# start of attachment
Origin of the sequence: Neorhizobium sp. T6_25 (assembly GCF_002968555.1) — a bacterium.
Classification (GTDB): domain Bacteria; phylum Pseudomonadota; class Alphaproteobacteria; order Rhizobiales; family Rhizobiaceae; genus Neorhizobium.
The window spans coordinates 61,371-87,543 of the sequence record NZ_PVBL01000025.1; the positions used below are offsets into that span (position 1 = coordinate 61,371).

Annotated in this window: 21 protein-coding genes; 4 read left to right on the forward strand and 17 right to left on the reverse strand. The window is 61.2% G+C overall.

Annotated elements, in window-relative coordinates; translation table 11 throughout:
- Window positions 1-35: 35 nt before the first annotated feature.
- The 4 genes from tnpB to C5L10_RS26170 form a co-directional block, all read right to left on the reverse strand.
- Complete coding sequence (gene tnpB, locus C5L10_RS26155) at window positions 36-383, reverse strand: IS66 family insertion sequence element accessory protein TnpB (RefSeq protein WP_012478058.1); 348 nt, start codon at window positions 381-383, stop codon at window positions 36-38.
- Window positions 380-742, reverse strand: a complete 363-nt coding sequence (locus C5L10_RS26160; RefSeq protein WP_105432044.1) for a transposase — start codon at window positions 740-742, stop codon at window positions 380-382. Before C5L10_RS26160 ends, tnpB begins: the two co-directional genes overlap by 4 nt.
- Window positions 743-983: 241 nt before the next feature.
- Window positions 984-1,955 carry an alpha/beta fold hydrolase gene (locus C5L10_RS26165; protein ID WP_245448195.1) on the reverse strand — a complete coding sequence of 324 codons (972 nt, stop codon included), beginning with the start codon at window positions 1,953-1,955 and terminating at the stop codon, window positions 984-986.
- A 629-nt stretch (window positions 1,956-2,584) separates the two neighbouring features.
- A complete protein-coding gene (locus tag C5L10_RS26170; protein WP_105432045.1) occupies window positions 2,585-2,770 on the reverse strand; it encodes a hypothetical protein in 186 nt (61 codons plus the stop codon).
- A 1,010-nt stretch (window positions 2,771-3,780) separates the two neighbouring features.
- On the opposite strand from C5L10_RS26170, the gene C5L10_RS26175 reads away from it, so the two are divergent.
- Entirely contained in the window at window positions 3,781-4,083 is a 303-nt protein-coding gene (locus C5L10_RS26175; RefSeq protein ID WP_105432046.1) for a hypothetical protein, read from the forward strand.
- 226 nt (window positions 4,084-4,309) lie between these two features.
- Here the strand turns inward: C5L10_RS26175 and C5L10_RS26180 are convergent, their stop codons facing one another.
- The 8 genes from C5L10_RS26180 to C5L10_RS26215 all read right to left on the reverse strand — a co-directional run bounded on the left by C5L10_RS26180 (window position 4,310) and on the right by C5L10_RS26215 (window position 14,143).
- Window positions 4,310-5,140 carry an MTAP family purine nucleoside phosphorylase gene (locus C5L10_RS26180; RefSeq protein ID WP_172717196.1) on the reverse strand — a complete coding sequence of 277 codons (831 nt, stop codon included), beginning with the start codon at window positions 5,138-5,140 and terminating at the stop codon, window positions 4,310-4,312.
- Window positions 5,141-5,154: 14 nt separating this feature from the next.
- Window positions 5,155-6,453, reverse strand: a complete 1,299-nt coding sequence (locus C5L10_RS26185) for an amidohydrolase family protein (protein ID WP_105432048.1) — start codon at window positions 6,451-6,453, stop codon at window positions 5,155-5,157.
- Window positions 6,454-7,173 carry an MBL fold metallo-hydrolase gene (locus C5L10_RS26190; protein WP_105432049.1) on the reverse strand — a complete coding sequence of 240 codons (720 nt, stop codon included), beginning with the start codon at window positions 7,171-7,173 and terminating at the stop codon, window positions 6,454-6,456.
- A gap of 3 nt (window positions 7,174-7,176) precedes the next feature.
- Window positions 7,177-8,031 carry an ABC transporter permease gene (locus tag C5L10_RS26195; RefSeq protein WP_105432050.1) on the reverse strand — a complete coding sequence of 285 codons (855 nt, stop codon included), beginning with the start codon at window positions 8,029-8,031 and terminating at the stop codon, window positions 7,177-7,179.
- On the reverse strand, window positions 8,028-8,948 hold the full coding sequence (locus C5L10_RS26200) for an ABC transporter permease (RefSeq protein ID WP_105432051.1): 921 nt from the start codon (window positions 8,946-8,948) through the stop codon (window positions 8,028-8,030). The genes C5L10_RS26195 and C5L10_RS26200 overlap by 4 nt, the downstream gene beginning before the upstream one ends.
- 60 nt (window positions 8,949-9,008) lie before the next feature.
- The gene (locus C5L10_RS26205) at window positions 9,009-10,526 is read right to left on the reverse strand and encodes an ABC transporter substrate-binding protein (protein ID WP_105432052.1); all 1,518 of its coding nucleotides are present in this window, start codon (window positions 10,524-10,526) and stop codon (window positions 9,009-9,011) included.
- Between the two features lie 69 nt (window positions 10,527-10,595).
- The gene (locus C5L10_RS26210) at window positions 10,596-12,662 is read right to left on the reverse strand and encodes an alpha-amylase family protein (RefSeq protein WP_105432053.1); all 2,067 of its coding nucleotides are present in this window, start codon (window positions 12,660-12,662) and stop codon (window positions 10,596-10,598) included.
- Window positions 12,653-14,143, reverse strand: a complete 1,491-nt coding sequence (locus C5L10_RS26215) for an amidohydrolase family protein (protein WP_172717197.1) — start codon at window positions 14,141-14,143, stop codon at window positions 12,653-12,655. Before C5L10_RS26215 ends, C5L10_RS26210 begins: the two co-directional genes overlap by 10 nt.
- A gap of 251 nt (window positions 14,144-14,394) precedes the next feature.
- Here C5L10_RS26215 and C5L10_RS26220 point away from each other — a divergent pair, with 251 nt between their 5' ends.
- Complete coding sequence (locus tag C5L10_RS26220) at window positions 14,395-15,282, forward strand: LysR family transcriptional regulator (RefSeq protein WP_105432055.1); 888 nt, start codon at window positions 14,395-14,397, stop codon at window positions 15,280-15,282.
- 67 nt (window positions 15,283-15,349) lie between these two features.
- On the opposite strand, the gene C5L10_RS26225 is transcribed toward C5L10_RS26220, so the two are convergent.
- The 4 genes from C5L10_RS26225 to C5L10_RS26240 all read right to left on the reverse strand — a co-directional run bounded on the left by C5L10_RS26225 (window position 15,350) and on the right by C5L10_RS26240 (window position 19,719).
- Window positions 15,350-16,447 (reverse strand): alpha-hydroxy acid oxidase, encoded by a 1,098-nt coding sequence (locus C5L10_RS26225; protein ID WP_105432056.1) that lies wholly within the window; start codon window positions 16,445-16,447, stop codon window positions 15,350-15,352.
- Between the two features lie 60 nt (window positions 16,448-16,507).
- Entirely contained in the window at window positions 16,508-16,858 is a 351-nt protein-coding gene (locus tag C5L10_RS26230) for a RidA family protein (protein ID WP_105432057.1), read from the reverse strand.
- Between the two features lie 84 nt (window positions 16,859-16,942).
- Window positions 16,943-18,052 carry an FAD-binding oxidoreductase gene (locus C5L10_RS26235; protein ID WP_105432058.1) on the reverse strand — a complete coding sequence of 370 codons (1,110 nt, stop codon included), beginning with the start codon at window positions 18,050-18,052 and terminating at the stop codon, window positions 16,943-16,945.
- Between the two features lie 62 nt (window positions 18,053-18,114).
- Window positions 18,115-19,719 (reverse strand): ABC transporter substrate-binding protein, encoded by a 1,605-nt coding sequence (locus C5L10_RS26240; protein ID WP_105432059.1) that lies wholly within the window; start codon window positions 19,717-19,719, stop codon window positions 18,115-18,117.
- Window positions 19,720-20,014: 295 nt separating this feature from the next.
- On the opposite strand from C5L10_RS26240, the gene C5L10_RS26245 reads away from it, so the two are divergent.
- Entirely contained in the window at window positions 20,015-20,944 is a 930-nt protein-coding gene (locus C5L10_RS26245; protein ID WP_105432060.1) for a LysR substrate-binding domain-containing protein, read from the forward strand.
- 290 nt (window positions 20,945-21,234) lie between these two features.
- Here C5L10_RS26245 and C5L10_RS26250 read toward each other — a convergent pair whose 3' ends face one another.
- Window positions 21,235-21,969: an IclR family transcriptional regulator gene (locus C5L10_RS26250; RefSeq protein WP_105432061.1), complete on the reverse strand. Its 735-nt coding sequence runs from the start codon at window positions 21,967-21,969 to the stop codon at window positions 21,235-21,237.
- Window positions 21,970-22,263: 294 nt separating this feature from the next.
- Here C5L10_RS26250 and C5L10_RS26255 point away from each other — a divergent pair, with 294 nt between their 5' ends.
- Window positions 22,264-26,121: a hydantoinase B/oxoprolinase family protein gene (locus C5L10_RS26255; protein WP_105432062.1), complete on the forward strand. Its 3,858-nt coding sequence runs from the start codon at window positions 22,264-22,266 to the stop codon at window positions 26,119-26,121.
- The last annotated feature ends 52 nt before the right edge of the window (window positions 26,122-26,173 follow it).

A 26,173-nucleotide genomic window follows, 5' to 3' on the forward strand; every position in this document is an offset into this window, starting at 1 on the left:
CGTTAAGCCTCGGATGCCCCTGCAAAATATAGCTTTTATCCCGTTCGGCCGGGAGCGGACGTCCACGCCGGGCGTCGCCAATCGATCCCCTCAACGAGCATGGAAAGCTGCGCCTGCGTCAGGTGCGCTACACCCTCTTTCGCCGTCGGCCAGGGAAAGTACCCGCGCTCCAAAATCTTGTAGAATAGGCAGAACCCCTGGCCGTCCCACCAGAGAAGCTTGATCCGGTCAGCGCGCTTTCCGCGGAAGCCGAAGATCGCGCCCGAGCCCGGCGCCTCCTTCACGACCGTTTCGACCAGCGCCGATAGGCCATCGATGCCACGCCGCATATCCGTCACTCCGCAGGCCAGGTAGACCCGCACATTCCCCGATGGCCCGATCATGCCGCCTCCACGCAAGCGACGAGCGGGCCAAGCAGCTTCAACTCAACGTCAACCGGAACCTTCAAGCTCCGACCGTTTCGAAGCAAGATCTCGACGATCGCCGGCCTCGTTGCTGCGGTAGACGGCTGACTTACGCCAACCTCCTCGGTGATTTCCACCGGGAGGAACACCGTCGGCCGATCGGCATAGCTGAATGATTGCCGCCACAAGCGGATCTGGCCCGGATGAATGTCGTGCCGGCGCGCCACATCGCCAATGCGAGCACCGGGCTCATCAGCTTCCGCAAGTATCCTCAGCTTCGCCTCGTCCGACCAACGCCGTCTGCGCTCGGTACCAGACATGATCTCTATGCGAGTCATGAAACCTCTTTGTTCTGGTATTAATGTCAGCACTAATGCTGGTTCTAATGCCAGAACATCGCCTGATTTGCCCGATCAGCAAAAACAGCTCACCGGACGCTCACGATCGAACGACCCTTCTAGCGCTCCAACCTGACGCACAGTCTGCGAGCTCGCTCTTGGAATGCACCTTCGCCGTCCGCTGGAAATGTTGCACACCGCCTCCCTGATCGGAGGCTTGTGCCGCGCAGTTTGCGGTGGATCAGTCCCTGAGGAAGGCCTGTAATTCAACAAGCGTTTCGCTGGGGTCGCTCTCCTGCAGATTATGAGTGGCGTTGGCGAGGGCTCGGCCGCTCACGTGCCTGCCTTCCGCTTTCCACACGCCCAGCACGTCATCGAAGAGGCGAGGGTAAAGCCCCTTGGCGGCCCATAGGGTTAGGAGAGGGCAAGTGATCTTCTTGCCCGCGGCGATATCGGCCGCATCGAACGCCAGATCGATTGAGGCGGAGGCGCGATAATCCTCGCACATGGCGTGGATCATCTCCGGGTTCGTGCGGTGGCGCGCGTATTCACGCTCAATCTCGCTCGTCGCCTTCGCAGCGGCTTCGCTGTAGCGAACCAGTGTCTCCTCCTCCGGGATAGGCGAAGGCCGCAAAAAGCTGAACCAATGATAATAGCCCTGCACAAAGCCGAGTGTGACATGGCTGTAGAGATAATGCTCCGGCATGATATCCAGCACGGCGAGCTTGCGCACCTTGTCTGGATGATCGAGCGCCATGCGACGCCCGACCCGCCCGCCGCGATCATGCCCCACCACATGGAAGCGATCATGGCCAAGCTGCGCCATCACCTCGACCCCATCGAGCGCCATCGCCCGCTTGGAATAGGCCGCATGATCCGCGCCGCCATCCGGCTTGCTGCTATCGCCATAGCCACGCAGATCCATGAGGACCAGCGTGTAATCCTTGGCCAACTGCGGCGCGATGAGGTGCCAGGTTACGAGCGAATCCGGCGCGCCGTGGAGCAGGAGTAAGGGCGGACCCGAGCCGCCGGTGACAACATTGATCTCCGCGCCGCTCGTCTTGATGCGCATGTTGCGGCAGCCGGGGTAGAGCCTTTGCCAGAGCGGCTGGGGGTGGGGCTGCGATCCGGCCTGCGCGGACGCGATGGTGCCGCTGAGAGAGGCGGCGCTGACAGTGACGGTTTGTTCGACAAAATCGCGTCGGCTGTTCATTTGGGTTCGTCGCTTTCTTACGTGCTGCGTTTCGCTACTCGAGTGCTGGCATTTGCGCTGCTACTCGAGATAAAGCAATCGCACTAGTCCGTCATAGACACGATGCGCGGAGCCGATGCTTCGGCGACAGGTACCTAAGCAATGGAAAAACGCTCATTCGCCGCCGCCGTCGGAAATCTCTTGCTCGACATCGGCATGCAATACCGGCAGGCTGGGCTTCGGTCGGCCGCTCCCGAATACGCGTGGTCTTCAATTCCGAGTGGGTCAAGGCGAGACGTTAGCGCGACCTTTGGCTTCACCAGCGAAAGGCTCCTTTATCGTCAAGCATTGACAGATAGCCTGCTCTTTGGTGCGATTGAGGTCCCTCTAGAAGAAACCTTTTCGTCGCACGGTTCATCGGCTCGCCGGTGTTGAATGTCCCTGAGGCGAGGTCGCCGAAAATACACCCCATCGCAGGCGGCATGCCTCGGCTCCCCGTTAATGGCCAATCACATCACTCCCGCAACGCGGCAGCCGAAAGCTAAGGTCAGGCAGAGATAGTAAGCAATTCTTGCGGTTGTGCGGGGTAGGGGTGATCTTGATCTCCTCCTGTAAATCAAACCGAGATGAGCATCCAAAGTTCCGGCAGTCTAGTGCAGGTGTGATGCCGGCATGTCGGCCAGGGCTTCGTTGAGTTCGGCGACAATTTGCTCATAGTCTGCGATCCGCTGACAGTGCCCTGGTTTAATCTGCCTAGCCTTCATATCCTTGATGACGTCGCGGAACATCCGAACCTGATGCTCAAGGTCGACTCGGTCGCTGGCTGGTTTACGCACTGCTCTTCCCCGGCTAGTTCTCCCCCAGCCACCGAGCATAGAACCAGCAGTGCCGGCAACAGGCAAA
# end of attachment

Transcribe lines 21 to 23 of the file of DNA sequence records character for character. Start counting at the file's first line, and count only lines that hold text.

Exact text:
- Window positions 5,141-5,154: 14 nt separating this feature from the next.
- Window positions 5,155-6,453, reverse strand: a complete 1,299-nt coding sequence (locus C5L10_RS26185) for an amidohydrolase family protein (protein ID WP_105432048.1) — start codon at window positions 6,451-6,453, stop codon at window positions 5,155-5,157.
- Window positions 6,454-7,173 carry an MBL fold metallo-hydrolase gene (locus C5L10_RS26190; protein WP_105432049.1) on the reverse strand — a complete coding sequence of 240 codons (720 nt, stop codon included), beginning with the start codon at window positions 7,171-7,173 and terminating at the stop codon, window positions 6,454-6,456.